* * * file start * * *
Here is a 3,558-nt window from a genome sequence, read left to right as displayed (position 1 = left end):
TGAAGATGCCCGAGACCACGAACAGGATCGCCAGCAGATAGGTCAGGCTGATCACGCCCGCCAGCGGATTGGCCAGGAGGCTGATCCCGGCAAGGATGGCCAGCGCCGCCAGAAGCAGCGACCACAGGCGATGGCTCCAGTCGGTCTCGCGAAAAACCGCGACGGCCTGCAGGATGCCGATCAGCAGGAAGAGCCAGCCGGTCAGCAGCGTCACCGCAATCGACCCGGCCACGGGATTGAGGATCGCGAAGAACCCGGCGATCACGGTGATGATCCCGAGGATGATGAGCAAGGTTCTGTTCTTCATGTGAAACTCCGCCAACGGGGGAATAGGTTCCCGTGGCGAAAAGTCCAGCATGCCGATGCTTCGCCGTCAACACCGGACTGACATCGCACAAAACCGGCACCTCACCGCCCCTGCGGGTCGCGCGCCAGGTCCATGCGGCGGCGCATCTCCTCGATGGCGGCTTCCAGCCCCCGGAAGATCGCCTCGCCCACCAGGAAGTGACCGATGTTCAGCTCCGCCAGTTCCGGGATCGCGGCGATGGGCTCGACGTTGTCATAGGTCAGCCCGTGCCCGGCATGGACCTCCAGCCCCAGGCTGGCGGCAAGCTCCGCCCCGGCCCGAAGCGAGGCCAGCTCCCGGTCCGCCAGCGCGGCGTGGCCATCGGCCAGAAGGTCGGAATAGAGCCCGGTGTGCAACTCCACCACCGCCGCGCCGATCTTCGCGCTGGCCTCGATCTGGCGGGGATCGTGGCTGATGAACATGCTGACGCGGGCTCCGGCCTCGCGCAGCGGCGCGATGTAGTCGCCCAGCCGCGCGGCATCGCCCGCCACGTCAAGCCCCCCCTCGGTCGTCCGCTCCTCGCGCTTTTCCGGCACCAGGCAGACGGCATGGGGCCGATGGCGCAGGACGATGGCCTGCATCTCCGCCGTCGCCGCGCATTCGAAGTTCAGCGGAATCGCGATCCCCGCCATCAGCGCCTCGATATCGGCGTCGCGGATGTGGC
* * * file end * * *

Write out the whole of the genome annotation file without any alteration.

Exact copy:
Here is a 3,558-nt window from a genome sequence, read left to right as displayed (position 1 = left end):
TGAAGATGCCCGAGACCACGAACAGGATCGCCAGCAGATAGGTCAGGCTGATCACGCCCGCCAGCGGATTGGCCAGGAGGCTGATCCCGGCAAGGATGGCCAGCGCCGCCAGAAGCAGCGACCACAGGCGATGGCTCCAGTCGGTCTCGCGAAAAACCGCGACGGCCTGCAGGATGCCGATCAGCAGGAAGAGCCAGCCGGTCAGCAGCGTCACCGCAATCGACCCGGCCACGGGATTGAGGATCGCGAAGAACCCGGCGATCACGGTGATGATCCCGAGGATGATGAGCAAGGTTCTGTTCTTCATGTGAAACTCCGCCAACGGGGGAATAGGTTCCCGTGGCGAAAAGTCCAGCATGCCGATGCTTCGCCGTCAACACCGGACTGACATCGCACAAAACCGGCACCTCACCGCCCCTGCGGGTCGCGCGCCAGGTCCATGCGGCGGCGCATCTCCTCGATGGCGGCTTCCAGCCCCCGGAAGATCGCCTCGCCCACCAGGAAGTGACCGATGTTCAGCTCCGCCAGTTCCGGGATCGCGGCGATGGGCTCGACGTTGTCATAGGTCAGCCCGTGCCCGGCATGGACCTCCAGCCCCAGGCTGGCGGCAAGCTCCGCCCCGGCCCGAAGCGAGGCCAGCTCCCGGTCCGCCAGCGCGGCGTGGCCATCGGCCAGAAGGTCGGAATAGAGCCCGGTGTGCAACTCCACCACCGCCGCGCCGATCTTCGCGCTGGCCTCGATCTGGCGGGGATCGTGGCTGATGAACATGCTGACGCGGGCTCCGGCCTCGCGCAGCGGCGCGATGTAGTCGCCCAGCCGCGCGGCATCGCCCGCCACGTCAAGCCCCCCCTCGGTCGTCCGCTCCTCGCGCTTTTCCGGCACCAGGCAGACGGCATGGGGCCGATGGCGCAGGACGATGGCCTGCATCTCCGCCGTCGCCGCGCATTCGAAGTTCAGCGGAATCGCGATCCCCGCCATCAGCGCCTCGATATCGGCGTCGCGGATGTGGC